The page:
Gefitinib is a drug that can be used to treat non-small cell lung cancer or other types of cancer as part of a research trial.
WHAT IS GEFITINIB?
Gefitinib is a type of treatment called a tyrosine kinase inhibitor. Kinases are important proteins for the body that regulate the way cells grow and divide.
HOW DOES GEFITINIB WORK?
Gefitinib acts by blocking signals within cancer cells. Blocking the signals causes them to die.
WHEN IS GEFITINIB USED?
Gefitinib is used to treat some people who have non-small cell lung cancer (NSCLC).
The drug only works for cases of NSCLC that have changes called EGFR mutations on the surface of their cells. EGFR mutations are most likely to occur in NSCLC in:
- people who have never smoked
- people with adenocarcinoma (a specific type of NSCLC)
- people of Asian ancestry
There are tests to check the level of EGFR. These tests will help you and your doctors decide whether you are likely to benefit from treatment with gefitinib. These tests can be done at the same time as diagnosis or can be performed using samples of cancer cells from previous biopsies or surgery.
WHAT DOES GEFITINIB LOOK LIKE?
Gefitinib is a round, brown tablet that is coated with a film.
HOW IS GEFITINIB ADMINISTERED?
Gefitinib is taken once a day in tablet form. You should take your tablet at about the same time each day. The tablets should be taken with a glass of water, on an empty or a full stomach. If you have difficulty swallowing the pills, gefitinib can be dissolved in a glass of water; after about 20 minutes in the glass, the drug dissolves completely and is ready to be drunk immediately. After drinking the dissolved pill, fill the glass with water again and drink it.
POSSIBLE SIDE EFFECTS OF GEFITINIB
Each person reacts differently to cancer treatment. Some people have very few side effects, while others may develop more. The side effects described here will not affect everyone who is treated with the drug.
We outline the most commonly side effects, though we have left out the rarer ones. If you notice you develop any side effects that are not listed here, talk to your doctor or specialist nurse.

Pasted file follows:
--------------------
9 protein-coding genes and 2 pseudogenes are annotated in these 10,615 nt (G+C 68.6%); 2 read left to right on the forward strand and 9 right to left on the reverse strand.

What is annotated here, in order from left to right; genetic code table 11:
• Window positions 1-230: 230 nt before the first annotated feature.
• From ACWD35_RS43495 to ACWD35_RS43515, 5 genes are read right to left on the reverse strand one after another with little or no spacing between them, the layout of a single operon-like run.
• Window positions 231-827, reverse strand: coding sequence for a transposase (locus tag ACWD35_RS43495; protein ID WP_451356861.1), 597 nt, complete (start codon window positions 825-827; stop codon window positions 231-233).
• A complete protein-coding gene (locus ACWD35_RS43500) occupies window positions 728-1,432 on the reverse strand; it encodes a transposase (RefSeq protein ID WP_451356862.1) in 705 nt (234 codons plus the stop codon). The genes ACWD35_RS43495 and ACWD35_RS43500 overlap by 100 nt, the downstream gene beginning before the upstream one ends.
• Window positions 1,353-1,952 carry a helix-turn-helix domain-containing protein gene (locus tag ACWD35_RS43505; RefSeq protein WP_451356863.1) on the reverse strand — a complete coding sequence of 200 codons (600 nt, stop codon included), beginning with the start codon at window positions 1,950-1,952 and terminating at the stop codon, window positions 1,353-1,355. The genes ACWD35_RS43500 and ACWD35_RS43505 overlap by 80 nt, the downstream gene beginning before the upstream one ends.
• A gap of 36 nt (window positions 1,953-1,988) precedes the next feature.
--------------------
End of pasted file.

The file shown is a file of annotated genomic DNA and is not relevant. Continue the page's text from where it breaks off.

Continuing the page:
The most common side effect of gefitinib is an acne-like rash that normally appears on the head, chest, and back. This usually develops in the first 2-3 weeks of treatment and goes away once the treatment has concluded.
Your skin may also turn dry and become more sensitive. Some people find that their nails hurt, become red, and break easily.
Taking the following measures may help reduce the severity of changes to the skin, although these steps can't prevent them entirely:
- When bathing and washing, use tepid water and gentle, unscented soap.
- Avoid using skin products that contain alcohol.
- Do not use anti-acne products, as these can dry out your skin and make your symptoms worse.
- Moisten your skin regularly and after bathing. Your doctor or nurse specialist can recommend the best skin moisturizers.
- Protect your hands and nails from detergent by wearing rubber gloves to wash dishes.
Protect your skin from the sun, as sunlight can worsen skin symptoms. During the treatment with gefitinib and for several months after it, you will be more sensitive to the sun and your skin may burn more easily than usual. You can still go out in the sun, though you need to use high-SPF sunscreen and cover yourself with clothing and a hat.
Tell your doctor as soon as possible if you experience changes to your skin or nails. They may prescribe a treatment to help you with this. For people who develop more severe side effects, their gefitinib treatment may be stopped for a few days to allow the skin to recover.
Gefitinib can cause diarrhea. Normally, this can be easily controlled with drugs, so tell your doctor if your diarrhea is severe or ongoing. It's important to drink lots of fluids if you have diarrhea.
LOSS OF APPETITE
Some people lose their appetite while taking gefitinib. A dietitian or specialist nurse can give you advice on ways to increase your appetite and maintain your weight.
NAUSEA AND VOMITING
Your doctor can prescribe effective antiemetic drugs, which can prevent or substantially reduce your nausea or vomiting. If your nausea remains uncontrolled or continues, tell your doctor, as they can prescribe other drugs that could work better.